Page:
Weekly Seminar – 02/23/2018 – Consensus-based distributed stochastic gradient descent method for fixed topology networks

This week Zhanhong Jiang of Mechanical Engineering will speak about Distributed Deep Learning Algorithms.
The abstract:
The focus of this talk is towards developing novel distributed deep learning algorithms in order to solve challenging learning problems in various domains such as robotic networks. Specifically, I will present a consensus-based distributed stochastic gradient descent method for fixed topology networks. While some previous work has been done on this topic, the data parallelism and distributed computation are still not sufficiently explored. Therefore, the proposed method can be used to tackle such issues.

Venue: 2222 Coover Hall

Time: 12.10 – 1.00PM Friday, 23 February.

Weekly Seminar – 02/16/2018 – Interpreting the Deep Learning Models

This week’s speaker for the DSRG seminar series is Aditya Balu from Mechanical Engineering.


Deep learning models are very accurate to give good prediction. However, unlike the traditional shallow models, interpreting such model’s performance is very difficult. In this talk, I shall discuss several approaches which people have used for interpreting the models. Also, we shall discuss about application of such methods on different domains such as manufacturing etc.

Location: 2222 Coover Hall

Time: 12.00 Noon, Feb. 16th.

Notes: Slides for this Seminar are available here.

Weekly Seminar – 02/02/2018 – Symmetry-Breaking Convergence Analysis

Gauri Jagatap from Dr. Hegde’s research group presented the paper “Symmetry-Breaking Convergence Analysis of Certain Two-layered Neural Networks with ReLU nonlinearity”. You can find the paper here: https://openreview.net/forum?id=Hk85q85ee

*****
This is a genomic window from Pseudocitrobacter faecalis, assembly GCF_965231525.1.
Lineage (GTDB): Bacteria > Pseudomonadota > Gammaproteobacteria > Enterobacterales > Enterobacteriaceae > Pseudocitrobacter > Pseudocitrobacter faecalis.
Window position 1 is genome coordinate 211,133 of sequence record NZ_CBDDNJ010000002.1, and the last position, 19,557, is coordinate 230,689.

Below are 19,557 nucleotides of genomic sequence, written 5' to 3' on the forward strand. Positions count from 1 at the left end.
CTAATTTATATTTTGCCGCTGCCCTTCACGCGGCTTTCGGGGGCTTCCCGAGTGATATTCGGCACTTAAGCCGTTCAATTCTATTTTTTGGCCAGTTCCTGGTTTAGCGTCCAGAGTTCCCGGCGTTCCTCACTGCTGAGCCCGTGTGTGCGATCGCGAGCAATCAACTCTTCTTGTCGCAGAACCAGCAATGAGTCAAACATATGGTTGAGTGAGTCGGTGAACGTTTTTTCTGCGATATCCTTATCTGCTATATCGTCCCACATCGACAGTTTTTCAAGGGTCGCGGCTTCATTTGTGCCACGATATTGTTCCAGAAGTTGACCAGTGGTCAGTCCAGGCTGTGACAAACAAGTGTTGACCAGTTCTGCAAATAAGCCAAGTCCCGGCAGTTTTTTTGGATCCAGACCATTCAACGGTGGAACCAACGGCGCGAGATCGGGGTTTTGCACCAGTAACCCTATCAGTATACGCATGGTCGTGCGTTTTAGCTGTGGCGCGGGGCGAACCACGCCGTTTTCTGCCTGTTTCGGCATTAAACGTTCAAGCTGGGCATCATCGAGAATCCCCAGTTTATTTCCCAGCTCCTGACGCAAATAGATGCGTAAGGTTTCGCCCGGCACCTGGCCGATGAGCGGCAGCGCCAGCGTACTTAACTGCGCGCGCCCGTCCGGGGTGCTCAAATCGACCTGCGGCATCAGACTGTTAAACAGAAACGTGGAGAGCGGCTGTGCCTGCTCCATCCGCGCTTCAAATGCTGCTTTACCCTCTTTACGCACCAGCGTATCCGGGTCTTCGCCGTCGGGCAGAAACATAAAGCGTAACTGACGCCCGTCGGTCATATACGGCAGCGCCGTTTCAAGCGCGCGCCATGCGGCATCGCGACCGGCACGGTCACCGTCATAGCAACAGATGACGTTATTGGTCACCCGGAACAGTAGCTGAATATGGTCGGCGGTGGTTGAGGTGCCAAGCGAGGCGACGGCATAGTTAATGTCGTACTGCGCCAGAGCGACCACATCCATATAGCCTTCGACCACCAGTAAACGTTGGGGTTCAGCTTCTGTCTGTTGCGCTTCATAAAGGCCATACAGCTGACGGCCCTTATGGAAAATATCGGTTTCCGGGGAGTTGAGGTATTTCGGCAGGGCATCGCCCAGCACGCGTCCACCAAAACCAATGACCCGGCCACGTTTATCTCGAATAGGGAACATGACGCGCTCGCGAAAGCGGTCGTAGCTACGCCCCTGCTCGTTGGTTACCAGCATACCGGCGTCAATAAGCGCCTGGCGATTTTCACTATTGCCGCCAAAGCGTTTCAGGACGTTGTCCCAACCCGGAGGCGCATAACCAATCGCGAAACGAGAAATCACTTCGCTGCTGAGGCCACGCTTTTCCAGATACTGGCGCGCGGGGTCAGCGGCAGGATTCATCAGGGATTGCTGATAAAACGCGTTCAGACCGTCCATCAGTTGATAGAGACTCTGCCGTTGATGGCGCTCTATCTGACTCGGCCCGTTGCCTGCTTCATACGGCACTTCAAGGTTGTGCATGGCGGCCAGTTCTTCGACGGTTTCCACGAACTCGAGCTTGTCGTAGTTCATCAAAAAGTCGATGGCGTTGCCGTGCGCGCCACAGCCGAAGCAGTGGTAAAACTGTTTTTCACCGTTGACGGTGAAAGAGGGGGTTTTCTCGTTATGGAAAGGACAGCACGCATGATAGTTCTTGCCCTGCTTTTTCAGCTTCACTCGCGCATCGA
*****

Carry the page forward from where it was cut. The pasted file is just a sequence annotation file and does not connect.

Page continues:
In this paper, the authors use dynamical system to analyze the nonlinear weight dynamics of two-layered bias-free networks in the form of g(x; w) = \sum_{j=1}^K \sigma(w_j x), where \sigma(.) is ReLU nonlinearity. The input x is assumed to follow Gaussian distribution.

The authors show that for K = 1 (single ReLU), the nonlinear dynamics can be written in close form, and converges to w* with probability at least (1-\epsilon)/2, if random weight initializations of proper standard derivation (1/\sqrt{d}) are used, verifying empirical practice.

For networks with many ReLU nodes (K >= 2), they apply our closed form dynamics and prove that when the teacher parameters w*_j ‘s form an orthonormal basis,
(1) a symmetric weight initialization yields a convergence to a saddle point and
(2) a certain symmetry-breaking weight initialization yields global convergence to w* without local minima.

They claim that this is the first proof that shows global convergence in nonlinear neural network without unrealistic assumptions on the independence of ReLU activations.

Location: 2222 Coover Hall

Time: 12.10 – 1 PM, Friday February 2nd.
Please find the notes of the talk here.

Weekly Seminar – 1/19/2018 and 1/26/2018 – Power of Gradient Descent

Invited talk by Dr. Chinmay Hegde of ECpE on:

“The power of gradient descent”

Many of the recent advances in machine learning can be attributed to two reasons: (i) more available data, and (ii) new and efficient optimization algorithms. Curiously, the simplest primitive from numerical analysis — gradient descent — is at the forefront of these newer ML techniques, even though the functions being optimized are often extremely non-smooth and/or non-convex.